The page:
XFX Radeon R9 285 Black Edition Review: Maximum Overdrive

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Temperature, Noise And Power Benchmarks

Load Temperature

XFX claims that its Double Dissipation cooler is up to 13dB quieter and seven degrees cooler than the competition. Naturally, we want to test those claims.

After a 10-minute Battlefield 4 torture test using the Ultra quality preset, XFX's temperature claim is undeniably vindicated. It tops out about 11 degrees cooler than Asus' Strix and eight degrees cooler than Sapphire's ITX Compact card. Under this heavy rendering load, XFX's card remains under 60 degrees at all times. Very impressive!

Of course, low temperatures aren't impressive if they're enabled by fast-spinning fans generating tons of noise. How are the XFX card's acoustics?


In order to narrow our focus on graphics card acoustics, we stop all of the system's fans during our measurement. The noise level is sampled two inches from the card's I/O bracket. Our chart starts at 30dB, which is roughly what we consider to be completely silent in a home setting.

The Radeon R9 285 Black Edition sits on the quiet end of the spectrum, especially considering its thermal performance. But it's nowhere near 13dB quieter than the competition in this particular test, although we don't know the lab conditions that XFX uses to generate its results.


It's cool and it's quiet, but how does XFX's Black Edition compare when it comes to power draw? With the highest overclock, does it use considerably more juice than its competitors?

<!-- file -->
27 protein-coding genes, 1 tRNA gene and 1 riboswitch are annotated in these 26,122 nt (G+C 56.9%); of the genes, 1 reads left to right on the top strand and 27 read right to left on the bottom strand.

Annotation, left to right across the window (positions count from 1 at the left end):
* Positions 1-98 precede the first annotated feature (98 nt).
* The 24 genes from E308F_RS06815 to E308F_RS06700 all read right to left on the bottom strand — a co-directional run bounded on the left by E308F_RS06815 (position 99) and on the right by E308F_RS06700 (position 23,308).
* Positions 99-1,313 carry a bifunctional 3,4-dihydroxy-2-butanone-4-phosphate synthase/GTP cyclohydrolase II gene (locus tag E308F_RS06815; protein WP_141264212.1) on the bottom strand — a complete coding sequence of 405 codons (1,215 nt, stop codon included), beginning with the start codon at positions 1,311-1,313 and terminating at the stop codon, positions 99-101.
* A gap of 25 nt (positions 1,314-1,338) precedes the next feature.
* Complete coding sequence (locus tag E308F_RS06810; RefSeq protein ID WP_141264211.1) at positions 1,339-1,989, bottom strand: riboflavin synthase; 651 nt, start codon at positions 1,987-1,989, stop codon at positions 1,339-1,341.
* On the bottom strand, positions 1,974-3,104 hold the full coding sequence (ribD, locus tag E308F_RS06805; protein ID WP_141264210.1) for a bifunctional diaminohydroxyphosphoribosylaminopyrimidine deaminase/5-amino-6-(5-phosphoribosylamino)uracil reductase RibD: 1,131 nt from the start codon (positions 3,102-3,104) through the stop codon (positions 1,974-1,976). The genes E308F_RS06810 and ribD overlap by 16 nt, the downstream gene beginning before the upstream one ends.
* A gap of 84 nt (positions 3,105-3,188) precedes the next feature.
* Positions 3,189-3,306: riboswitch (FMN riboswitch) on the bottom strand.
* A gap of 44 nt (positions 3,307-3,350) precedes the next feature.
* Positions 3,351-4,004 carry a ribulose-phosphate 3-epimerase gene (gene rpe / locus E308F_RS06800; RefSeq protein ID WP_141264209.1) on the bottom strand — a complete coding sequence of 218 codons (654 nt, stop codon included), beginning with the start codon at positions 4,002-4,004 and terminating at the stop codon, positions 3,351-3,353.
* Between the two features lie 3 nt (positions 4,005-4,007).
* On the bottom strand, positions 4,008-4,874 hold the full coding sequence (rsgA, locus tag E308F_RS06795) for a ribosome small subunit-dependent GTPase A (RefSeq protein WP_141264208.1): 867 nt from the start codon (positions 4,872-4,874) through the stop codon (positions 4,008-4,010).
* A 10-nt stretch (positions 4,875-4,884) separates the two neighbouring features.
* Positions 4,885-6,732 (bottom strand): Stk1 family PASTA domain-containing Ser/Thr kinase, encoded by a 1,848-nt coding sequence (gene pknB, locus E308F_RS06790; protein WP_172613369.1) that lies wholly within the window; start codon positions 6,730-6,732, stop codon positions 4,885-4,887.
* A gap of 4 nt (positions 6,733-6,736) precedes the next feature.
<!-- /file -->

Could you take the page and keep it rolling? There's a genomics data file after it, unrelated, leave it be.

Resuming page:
We begin this chart at 80W, which is the approximate power draw of the system at idle minus the graphics card. Despite its overclocking claim to fame, XFX's product only draws a few more watts than Asus' Strix and a few less than Sapphire's ITX Compact. It's a fine result.

  • SinxarKnights
    These benchmarks are useless without a comparison to different cards.
  • jessterman21
    Ahahahahahahahahaha 2GB
  • Lutfij
    I love how the pros and cons are now highlighted at the bottom of the newly formed articles.

    Kudos Don :)
  • logainofhades
    Even the 280x is a better buy than a 285, right now.

    PCPartPicker part list / Price breakdown by merchant
    Video Card: Sapphire Radeon R9 280X 3GB Dual-X Video Card ($229.99 @ Amazon)
    Total: $229.99
    Prices include shipping, taxes, and discounts when availableGenerated by PCPartPicker 2014-12-05 09:58 EST-0500
  • chaosmassive
    GTX 970 really make other cards look bad to buy...
    i not say this card bad though...
  • logainofhades
    If you can afford the GTX 970, it is a great card. Many cannot afford one. An R9 290, @ $60+ less is good, and the 280x @ $100+ less isn't bad either. The card that I think will really shake things up is the GTX 960.
  • cleeve
    14738723 said:
    These benchmarks are useless without a comparison to different cards.

    It does. It compares to other Radeon R9 285s.

    We already compared how a stock 285 performs compared to all other cards, we did that at launch as it says in the article. We included a link for those who'd like to refresh their memory. ;)
  • mortsmi7
    "2GB is more then enough for 1080p gaming which the card is designed for."

    Then you haven't played Wolfenstien on ultra @ 1080p (which is only possible with a 3GB or more card). It's probably more accurate to say that 2GB fits the performance tier of the card.
  • Tzn
    And Gtx 750ti the best card out in the market, price, performance, power consumption wise.
  • moshenokoji
    It depends on what you pay for a card. A 280 may be a better buy if the 285 is $250 and the 280 is $230. But, I grabbed a Power Color R9 285 Turbo Duo on Thanksgiving for $200 with a $20 rebate effectively making it $180. $180 for a card that is similar to the 280 and extremely close to the GTX 770 or as fast as with a small overclock - I'll take that.